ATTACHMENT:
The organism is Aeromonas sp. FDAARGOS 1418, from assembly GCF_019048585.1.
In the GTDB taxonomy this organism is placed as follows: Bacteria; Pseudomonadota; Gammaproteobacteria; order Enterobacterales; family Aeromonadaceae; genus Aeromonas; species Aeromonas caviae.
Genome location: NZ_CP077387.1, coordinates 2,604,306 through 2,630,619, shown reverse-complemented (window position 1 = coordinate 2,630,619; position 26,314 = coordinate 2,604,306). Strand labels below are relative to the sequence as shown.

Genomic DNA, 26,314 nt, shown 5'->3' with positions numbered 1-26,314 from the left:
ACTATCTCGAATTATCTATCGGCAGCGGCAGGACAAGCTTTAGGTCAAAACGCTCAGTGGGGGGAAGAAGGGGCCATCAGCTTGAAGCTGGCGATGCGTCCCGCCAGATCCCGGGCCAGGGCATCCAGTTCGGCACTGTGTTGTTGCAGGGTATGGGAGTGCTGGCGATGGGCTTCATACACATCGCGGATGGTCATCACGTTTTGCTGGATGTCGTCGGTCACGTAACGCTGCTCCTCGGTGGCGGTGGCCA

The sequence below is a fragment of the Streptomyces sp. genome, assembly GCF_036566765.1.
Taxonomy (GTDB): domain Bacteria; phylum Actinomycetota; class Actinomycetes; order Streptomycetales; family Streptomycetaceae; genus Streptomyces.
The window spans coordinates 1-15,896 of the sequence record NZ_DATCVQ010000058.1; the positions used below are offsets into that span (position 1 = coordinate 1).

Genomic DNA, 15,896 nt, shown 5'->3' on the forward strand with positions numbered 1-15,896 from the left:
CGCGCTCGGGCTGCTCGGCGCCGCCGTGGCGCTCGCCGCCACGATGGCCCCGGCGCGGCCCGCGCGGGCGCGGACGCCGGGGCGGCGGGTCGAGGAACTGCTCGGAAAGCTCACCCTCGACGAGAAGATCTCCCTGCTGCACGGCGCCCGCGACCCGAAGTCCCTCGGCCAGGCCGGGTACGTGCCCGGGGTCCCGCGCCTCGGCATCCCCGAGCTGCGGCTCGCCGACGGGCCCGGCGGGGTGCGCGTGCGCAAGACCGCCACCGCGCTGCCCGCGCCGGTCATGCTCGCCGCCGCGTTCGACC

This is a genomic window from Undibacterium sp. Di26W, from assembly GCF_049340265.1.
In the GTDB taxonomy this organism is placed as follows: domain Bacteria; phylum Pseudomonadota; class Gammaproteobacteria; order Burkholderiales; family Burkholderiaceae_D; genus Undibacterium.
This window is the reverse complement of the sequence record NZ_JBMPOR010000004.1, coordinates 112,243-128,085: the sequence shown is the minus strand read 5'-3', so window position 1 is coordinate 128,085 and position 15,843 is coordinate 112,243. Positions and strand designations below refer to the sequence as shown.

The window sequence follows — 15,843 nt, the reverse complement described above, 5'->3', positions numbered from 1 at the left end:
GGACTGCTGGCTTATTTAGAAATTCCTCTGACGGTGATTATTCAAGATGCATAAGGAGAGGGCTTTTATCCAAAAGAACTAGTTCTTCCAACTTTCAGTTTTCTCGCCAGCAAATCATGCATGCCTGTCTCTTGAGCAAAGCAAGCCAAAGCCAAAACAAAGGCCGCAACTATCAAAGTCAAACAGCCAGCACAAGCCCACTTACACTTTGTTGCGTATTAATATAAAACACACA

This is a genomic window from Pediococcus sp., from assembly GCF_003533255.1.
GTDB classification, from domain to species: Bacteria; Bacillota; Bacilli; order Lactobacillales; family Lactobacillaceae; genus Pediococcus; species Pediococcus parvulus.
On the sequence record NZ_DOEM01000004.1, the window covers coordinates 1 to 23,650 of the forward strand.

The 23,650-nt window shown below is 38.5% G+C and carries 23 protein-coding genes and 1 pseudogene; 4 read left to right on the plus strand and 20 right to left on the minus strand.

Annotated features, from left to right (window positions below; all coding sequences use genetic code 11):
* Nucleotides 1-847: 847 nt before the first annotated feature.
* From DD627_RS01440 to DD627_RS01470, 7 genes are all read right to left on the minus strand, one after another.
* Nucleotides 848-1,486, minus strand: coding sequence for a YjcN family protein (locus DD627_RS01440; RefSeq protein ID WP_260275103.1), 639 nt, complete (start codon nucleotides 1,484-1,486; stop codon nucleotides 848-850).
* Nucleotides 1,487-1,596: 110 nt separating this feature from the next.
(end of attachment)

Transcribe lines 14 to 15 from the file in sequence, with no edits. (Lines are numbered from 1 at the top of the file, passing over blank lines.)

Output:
The window sequence follows — 15,843 nt, the reverse complement described above, 5'->3', positions numbered from 1 at the left end:
GGACTGCTGGCTTATTTAGAAATTCCTCTGACGGTGATTATTCAAGATGCATAAGGAGAGGGCTTTTATCCAAAAGAACTAGTTCTTCCAACTTTCAGTTTTCTCGCCAGCAAATCATGCATGCCTGTCTCTTGAGCAAAGCAAGCCAAAGCCAAAACAAAGGCCGCAACTATCAAAGTCAAACAGCCAGCACAAGCCCACTTACACTTTGTTGCGTATTAATATAAAACACACA